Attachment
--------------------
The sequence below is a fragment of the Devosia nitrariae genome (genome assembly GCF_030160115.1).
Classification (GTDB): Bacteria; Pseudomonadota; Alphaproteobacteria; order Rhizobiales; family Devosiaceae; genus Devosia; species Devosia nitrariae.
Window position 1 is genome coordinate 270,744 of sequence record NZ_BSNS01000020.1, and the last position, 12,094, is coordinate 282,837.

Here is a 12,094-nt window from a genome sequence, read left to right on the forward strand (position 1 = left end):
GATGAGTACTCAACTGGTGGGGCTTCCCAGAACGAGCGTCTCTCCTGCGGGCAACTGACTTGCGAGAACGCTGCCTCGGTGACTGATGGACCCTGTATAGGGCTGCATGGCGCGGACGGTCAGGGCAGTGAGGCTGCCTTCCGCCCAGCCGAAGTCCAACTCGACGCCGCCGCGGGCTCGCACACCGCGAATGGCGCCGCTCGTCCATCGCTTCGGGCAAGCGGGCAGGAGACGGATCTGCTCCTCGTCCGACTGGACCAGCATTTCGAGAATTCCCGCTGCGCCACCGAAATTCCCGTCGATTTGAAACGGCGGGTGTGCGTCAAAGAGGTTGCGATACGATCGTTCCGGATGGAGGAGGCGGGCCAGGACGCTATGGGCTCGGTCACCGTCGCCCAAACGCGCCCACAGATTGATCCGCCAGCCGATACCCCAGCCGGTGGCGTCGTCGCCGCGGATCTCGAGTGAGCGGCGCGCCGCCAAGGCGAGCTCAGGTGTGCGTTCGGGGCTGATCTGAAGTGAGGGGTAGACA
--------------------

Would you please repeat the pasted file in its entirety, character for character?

The sequence below is a fragment of the Devosia nitrariae genome (genome assembly GCF_030160115.1).
Classification (GTDB): Bacteria; Pseudomonadota; Alphaproteobacteria; order Rhizobiales; family Devosiaceae; genus Devosia; species Devosia nitrariae.
Window position 1 is genome coordinate 270,744 of sequence record NZ_BSNS01000020.1, and the last position, 12,094, is coordinate 282,837.

Here is a 12,094-nt window from a genome sequence, read left to right on the forward strand (position 1 = left end):
GATGAGTACTCAACTGGTGGGGCTTCCCAGAACGAGCGTCTCTCCTGCGGGCAACTGACTTGCGAGAACGCTGCCTCGGTGACTGATGGACCCTGTATAGGGCTGCATGGCGCGGACGGTCAGGGCAGTGAGGCTGCCTTCCGCCCAGCCGAAGTCCAACTCGACGCCGCCGCGGGCTCGCACACCGCGAATGGCGCCGCTCGTCCATCGCTTCGGGCAAGCGGGCAGGAGACGGATCTGCTCCTCGTCCGACTGGACCAGCATTTCGAGAATTCCCGCTGCGCCACCGAAATTCCCGTCGATTTGAAACGGCGGGTGTGCGTCAAAGAGGTTGCGATACGATCGTTCCGGATGGAGGAGGCGGGCCAGGACGCTATGGGCTCGGTCACCGTCGCCCAAACGCGCCCACAGATTGATCCGCCAGCCGATACCCCAGCCGGTGGCGTCGTCGCCGCGGATCTCGAGTGAGCGGCGCGCCGCCAAGGCGAGCTCAGGTGTGCGTTCGGGGCTGATCTGAAGTGAGGGGTAGACA